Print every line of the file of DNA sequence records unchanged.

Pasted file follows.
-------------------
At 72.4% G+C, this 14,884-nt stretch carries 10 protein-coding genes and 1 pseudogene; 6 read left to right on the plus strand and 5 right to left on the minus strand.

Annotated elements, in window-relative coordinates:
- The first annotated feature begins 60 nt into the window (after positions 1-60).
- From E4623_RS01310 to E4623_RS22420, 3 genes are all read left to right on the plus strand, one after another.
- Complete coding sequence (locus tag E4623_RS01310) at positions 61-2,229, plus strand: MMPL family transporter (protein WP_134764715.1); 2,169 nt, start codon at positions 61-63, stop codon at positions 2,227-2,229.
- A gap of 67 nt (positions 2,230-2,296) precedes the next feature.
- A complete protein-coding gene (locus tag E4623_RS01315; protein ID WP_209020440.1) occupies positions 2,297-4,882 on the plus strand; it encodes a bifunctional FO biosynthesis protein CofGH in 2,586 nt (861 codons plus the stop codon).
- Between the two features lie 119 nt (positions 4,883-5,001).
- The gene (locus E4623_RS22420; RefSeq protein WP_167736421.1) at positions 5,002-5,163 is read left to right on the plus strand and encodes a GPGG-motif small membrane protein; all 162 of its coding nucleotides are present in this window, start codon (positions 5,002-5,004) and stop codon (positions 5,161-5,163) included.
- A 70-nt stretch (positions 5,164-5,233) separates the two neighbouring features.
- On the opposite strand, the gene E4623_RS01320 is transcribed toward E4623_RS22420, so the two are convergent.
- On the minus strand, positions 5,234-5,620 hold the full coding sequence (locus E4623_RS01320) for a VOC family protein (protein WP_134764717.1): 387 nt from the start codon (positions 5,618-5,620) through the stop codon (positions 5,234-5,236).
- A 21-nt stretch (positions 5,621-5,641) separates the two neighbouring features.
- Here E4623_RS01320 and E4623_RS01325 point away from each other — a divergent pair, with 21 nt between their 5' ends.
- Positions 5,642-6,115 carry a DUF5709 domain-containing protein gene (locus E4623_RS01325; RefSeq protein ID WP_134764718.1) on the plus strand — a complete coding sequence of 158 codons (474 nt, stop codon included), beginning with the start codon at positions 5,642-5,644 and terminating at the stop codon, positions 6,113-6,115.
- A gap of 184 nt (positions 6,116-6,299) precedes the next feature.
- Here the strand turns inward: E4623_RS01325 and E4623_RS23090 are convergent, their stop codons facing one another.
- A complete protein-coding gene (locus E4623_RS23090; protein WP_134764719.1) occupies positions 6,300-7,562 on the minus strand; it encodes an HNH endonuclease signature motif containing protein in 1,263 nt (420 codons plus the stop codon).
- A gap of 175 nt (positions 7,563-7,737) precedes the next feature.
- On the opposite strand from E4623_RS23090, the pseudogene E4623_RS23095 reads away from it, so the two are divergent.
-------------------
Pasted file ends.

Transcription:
At 72.4% G+C, this 14,884-nt stretch carries 10 protein-coding genes and 1 pseudogene; 6 read left to right on the plus strand and 5 right to left on the minus strand.

Annotated elements, in window-relative coordinates:
- The first annotated feature begins 60 nt into the window (after positions 1-60).
- From E4623_RS01310 to E4623_RS22420, 3 genes are all read left to right on the plus strand, one after another.
- Complete coding sequence (locus tag E4623_RS01310) at positions 61-2,229, plus strand: MMPL family transporter (protein WP_134764715.1); 2,169 nt, start codon at positions 61-63, stop codon at positions 2,227-2,229.
- A gap of 67 nt (positions 2,230-2,296) precedes the next feature.
- A complete protein-coding gene (locus tag E4623_RS01315; protein ID WP_209020440.1) occupies positions 2,297-4,882 on the plus strand; it encodes a bifunctional FO biosynthesis protein CofGH in 2,586 nt (861 codons plus the stop codon).
- Between the two features lie 119 nt (positions 4,883-5,001).
- The gene (locus E4623_RS22420; RefSeq protein WP_167736421.1) at positions 5,002-5,163 is read left to right on the plus strand and encodes a GPGG-motif small membrane protein; all 162 of its coding nucleotides are present in this window, start codon (positions 5,002-5,004) and stop codon (positions 5,161-5,163) included.
- A 70-nt stretch (positions 5,164-5,233) separates the two neighbouring features.
- On the opposite strand, the gene E4623_RS01320 is transcribed toward E4623_RS22420, so the two are convergent.
- On the minus strand, positions 5,234-5,620 hold the full coding sequence (locus E4623_RS01320) for a VOC family protein (protein WP_134764717.1): 387 nt from the start codon (positions 5,618-5,620) through the stop codon (positions 5,234-5,236).
- A 21-nt stretch (positions 5,621-5,641) separates the two neighbouring features.
- Here E4623_RS01320 and E4623_RS01325 point away from each other — a divergent pair, with 21 nt between their 5' ends.
- Positions 5,642-6,115 carry a DUF5709 domain-containing protein gene (locus E4623_RS01325; RefSeq protein ID WP_134764718.1) on the plus strand — a complete coding sequence of 158 codons (474 nt, stop codon included), beginning with the start codon at positions 5,642-5,644 and terminating at the stop codon, positions 6,113-6,115.
- A gap of 184 nt (positions 6,116-6,299) precedes the next feature.
- Here the strand turns inward: E4623_RS01325 and E4623_RS23090 are convergent, their stop codons facing one another.
- A complete protein-coding gene (locus E4623_RS23090; protein WP_134764719.1) occupies positions 6,300-7,562 on the minus strand; it encodes an HNH endonuclease signature motif containing protein in 1,263 nt (420 codons plus the stop codon).
- A gap of 175 nt (positions 7,563-7,737) precedes the next feature.
- On the opposite strand from E4623_RS23090, the pseudogene E4623_RS23095 reads away from it, so the two are divergent.